After the Storm

IMG_8199

Stormy Afternoon, Treasure Island, Florida April 2020

Lightning, thunder, wind, and sideways rain pummeled us earlier today. From my window, I watched palm trees bend, patio furniture flip over, and water flow down the road. It was loud, chaotic, and a bit worrisome for awhile.

After the tempest blew out to sea, a quiet calm prevailed. The sun reappeared and birds emerged from their sheltering places. It brought to mind the Persian adage, “This, too, shall pass.”

A saying which is also relevant in light of the global crisis we are living through right now. Though perhaps this updated version is more apropos? “This, too, shall pass. It might pass like a kidney stone, but it will pass.”

 

The “Marshan”

As the common name implies, I discovered this Florida Marsh Rabbit (Sylvilagus palustris paludicola) in a riparian area the other day. The second part of the binomial also references its preferential habitat as palustris is Latin for “of the marsh”.

These strong swimmers live in the marshes and swamps of coastal regions of the southeast. I had hoped to see it swim but no such luck. Though, now that I know where it lives I will be on the lookout during my next visit.

Please forgive my partially obscured photos, this was a secretive animal and I feel fortunate to have seen it during the day as they tend to be more active at night.

Compared to the Eastern Cottontail (Sylvilagus floridanus) I photographed a couple weeks ago, it is easy to discern the Marsh Rabbit’s smaller ears and darker, more rufous, overall coloration.

IMG_8068

Eastern Cottontail, Dunedin, Florida March 2020

Pretty Predators

I snapped this collection of photos from a couple local parks over the past few weeks. I am always pleased to see so many of these ravenous beauties around – if not we’d be swarmed with multitudes of mosquitoes and no-see-ums! They are ferocious predators, in both their aquatic larval stage and as aerial adults.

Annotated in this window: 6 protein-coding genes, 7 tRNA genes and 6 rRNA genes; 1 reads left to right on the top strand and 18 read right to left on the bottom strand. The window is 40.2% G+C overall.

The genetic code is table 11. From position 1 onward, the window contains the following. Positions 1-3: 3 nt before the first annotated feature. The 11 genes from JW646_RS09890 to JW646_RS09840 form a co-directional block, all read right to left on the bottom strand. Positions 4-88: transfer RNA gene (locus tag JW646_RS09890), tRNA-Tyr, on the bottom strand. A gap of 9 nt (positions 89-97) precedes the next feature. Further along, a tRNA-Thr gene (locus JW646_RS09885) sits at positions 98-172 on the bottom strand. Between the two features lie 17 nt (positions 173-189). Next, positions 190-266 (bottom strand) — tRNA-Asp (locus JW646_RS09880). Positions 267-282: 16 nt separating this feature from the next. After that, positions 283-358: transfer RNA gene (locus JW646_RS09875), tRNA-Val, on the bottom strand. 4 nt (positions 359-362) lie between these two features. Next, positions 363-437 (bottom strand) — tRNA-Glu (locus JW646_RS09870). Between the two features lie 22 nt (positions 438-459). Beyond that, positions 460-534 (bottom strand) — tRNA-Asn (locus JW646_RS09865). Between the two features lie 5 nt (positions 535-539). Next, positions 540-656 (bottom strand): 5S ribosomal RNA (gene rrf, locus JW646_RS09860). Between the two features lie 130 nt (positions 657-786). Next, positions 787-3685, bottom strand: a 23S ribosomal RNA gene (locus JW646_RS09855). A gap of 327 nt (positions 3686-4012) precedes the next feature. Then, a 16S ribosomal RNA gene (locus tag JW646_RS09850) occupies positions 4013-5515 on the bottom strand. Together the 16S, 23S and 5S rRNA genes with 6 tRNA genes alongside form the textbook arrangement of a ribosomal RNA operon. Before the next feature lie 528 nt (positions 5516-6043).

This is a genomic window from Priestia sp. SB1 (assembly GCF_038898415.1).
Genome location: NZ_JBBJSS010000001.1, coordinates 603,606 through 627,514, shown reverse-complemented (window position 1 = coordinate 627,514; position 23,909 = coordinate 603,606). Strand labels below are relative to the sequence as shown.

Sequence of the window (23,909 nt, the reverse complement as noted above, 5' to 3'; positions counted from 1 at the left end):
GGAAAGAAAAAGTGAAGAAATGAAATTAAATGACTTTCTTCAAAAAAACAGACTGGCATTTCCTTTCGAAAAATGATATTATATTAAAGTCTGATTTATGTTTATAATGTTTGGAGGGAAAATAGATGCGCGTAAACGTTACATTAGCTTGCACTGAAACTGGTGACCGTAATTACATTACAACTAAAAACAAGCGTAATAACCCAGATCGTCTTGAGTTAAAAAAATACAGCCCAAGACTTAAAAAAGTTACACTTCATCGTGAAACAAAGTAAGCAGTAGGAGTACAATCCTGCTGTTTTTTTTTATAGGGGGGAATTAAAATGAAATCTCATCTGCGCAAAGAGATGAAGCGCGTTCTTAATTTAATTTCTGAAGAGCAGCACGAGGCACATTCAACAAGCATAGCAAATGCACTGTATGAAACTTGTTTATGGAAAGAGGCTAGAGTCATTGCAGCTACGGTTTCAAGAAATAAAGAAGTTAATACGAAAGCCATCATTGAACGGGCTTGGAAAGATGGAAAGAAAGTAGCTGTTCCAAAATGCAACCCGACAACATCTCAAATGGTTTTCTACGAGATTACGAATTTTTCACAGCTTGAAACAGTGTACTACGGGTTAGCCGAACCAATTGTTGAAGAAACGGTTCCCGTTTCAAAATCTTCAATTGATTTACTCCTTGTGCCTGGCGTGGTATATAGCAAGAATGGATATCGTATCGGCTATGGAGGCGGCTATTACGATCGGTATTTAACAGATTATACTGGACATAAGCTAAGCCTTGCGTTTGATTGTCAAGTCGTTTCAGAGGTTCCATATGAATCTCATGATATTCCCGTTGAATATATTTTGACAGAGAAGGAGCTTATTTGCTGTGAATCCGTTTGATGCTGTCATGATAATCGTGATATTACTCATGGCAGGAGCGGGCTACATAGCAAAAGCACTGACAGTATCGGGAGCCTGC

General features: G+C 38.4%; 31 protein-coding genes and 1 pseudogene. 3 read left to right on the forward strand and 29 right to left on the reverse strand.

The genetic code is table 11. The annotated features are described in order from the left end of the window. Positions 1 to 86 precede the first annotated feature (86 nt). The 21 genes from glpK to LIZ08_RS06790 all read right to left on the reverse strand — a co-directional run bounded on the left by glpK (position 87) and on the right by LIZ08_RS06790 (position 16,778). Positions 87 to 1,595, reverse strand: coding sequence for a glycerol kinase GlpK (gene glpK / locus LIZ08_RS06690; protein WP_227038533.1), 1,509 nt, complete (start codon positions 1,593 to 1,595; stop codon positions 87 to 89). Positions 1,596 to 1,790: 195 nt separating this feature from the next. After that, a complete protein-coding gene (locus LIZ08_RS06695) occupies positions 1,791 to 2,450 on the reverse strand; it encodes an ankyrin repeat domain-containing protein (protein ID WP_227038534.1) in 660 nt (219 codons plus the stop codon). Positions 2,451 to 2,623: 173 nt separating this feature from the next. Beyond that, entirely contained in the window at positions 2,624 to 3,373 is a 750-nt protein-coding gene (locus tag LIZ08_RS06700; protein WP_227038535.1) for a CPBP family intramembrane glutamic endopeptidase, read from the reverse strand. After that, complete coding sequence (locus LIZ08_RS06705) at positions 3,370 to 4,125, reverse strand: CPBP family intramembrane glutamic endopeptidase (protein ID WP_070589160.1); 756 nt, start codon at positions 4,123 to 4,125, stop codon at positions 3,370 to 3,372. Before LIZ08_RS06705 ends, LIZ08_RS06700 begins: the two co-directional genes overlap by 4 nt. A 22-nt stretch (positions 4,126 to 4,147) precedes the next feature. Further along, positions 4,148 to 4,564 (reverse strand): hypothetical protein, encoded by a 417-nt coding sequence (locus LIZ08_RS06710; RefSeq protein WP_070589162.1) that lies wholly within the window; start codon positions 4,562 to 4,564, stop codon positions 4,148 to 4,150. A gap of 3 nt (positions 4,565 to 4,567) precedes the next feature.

I do wish I had better shots of a few but I still included them to show some of the diversity. Granted, this is only a small smattering of the 150+ species that have been documented in Florida. Note the colorful differences between the males and females.

Occasionally, if the light is just right, I can capture the metallic sheen of their wings glinting in the sun.

Top to bottom, left to right: Great Pondhawk (Erythemis vesiculosa), Ebony Jewelwing (Calopteryx maculata), Wandering Glider (Pantala flavescens) Female and Male, Blue Dasher (Pachydiplax longipennis), Rambur’s Forktail (Ischnura ramburii) Male and Female, Eastern Pondhawk (Erythemis simplicicollis), Eastern Amberwing (Perithemis tenera), Four-spotted Pennant (Brachymesia gravida), Halloween Pennant (Celithemis eponina), Female and Male.

 

 

Go, Speed Racer, Go!

While roaming Walsingham County Park last week I saw six Southern Black Racers (Coluber constrictor priapus), though I’m sure I missed many others. Since this species is active during the day it is the most commonly seen snake in Florida. I think I saw more than usual since they are in the midst of their breeding season (March through May).

As their common name implies, their first defense is to flee and man, are they fast! It was a definite challenge to get a few good shots of these speed demons.

Too Much Time on My Hands

IMG_8097

Decal Spotted in Treasure Island, Florida April 2020

I was stuck at one of Florida’s infamous, long traffic signals on my way to volunteer at the local food bank the other day. Bored out of my mind I noticed this sticker on the car ahead of me. I love word games like Boggle so I set out to see how many words I could make out of Passholder. Humble brag, I remain – as yet – unbeaten at that game (which is why no one will play it with me anymore).

I also have a bit of a potty mouth, so the first word that jumped out at me I won’t write here (if you’re curious, just drop the P-D-R, no need to rearrange any letters). Needless to say, I continued making words for the rest of my drive.

My list is 279 words long (not including that first word). All words are three letters or longer and yes, I allowed plurals. I imagine many of you have extra time on your hands right now, so why not give this a whirl? I’m curious to see your list!

Under My Lone Palm

IMG_7532

My Siesta View, St. Petersburg, Florida March 2020

Until I received clarification from the sheriff about the county-wide beach closure I avoided my beach for an entire week. Considering that the beach was the main reason I moved here and that I only live two blocks from it, it was quite a challenge.*

On the plus side, the rule forced me to explore some nearby areas that I had been ignoring. Thankfully, I discovered a sweet little spot on Boca Ciega Bay where I could hang my hammock and relax (while practicing safe social distancing). My view of the sky reminded me of a Jimmy Buffett song…

“From under my lone palm I can look out on the day,

Where no bird flies by my window,

No ship is tied to my tree…”

 

* Please note, I am not making light of COVID-19. And I sincerely hope that you and all your loved ones are well.